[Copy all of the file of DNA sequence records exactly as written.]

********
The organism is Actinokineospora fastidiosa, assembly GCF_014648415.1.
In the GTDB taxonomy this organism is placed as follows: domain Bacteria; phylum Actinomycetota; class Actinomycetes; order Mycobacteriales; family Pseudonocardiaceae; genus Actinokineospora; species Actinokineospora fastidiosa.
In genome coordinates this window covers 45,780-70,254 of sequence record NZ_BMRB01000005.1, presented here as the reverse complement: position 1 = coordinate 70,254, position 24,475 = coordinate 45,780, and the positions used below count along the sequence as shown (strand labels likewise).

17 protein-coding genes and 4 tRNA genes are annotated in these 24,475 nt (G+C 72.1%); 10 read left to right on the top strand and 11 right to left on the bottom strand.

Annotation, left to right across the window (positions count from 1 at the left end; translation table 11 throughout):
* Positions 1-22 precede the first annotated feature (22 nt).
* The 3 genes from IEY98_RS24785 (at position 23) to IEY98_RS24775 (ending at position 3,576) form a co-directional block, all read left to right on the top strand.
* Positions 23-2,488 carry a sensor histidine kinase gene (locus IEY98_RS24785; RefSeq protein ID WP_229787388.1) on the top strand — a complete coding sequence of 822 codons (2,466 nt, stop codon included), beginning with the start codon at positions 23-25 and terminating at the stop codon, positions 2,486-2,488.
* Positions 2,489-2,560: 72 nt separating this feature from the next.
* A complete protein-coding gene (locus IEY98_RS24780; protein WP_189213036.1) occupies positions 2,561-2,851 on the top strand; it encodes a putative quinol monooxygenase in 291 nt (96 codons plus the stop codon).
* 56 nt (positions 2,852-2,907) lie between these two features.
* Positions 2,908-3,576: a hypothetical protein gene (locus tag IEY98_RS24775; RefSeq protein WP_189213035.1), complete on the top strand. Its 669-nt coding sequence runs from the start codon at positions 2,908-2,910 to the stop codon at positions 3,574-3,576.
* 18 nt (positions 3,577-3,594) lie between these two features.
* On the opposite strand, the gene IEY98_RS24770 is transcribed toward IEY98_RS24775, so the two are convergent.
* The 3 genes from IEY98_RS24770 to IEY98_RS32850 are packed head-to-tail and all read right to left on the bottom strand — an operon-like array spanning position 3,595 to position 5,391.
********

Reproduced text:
The organism is Actinokineospora fastidiosa, assembly GCF_014648415.1.
In the GTDB taxonomy this organism is placed as follows: domain Bacteria; phylum Actinomycetota; class Actinomycetes; order Mycobacteriales; family Pseudonocardiaceae; genus Actinokineospora; species Actinokineospora fastidiosa.
In genome coordinates this window covers 45,780-70,254 of sequence record NZ_BMRB01000005.1, presented here as the reverse complement: position 1 = coordinate 70,254, position 24,475 = coordinate 45,780, and the positions used below count along the sequence as shown (strand labels likewise).

17 protein-coding genes and 4 tRNA genes are annotated in these 24,475 nt (G+C 72.1%); 10 read left to right on the top strand and 11 right to left on the bottom strand.

Annotation, left to right across the window (positions count from 1 at the left end; translation table 11 throughout):
* Positions 1-22 precede the first annotated feature (22 nt).
* The 3 genes from IEY98_RS24785 (at position 23) to IEY98_RS24775 (ending at position 3,576) form a co-directional block, all read left to right on the top strand.
* Positions 23-2,488 carry a sensor histidine kinase gene (locus IEY98_RS24785; RefSeq protein ID WP_229787388.1) on the top strand — a complete coding sequence of 822 codons (2,466 nt, stop codon included), beginning with the start codon at positions 23-25 and terminating at the stop codon, positions 2,486-2,488.
* Positions 2,489-2,560: 72 nt separating this feature from the next.
* A complete protein-coding gene (locus IEY98_RS24780; protein WP_189213036.1) occupies positions 2,561-2,851 on the top strand; it encodes a putative quinol monooxygenase in 291 nt (96 codons plus the stop codon).
* 56 nt (positions 2,852-2,907) lie between these two features.
* Positions 2,908-3,576: a hypothetical protein gene (locus tag IEY98_RS24775; RefSeq protein WP_189213035.1), complete on the top strand. Its 669-nt coding sequence runs from the start codon at positions 2,908-2,910 to the stop codon at positions 3,574-3,576.
* 18 nt (positions 3,577-3,594) lie between these two features.
* On the opposite strand, the gene IEY98_RS24770 is transcribed toward IEY98_RS24775, so the two are convergent.
* The 3 genes from IEY98_RS24770 to IEY98_RS32850 are packed head-to-tail and all read right to left on the bottom strand — an operon-like array spanning position 3,595 to position 5,391.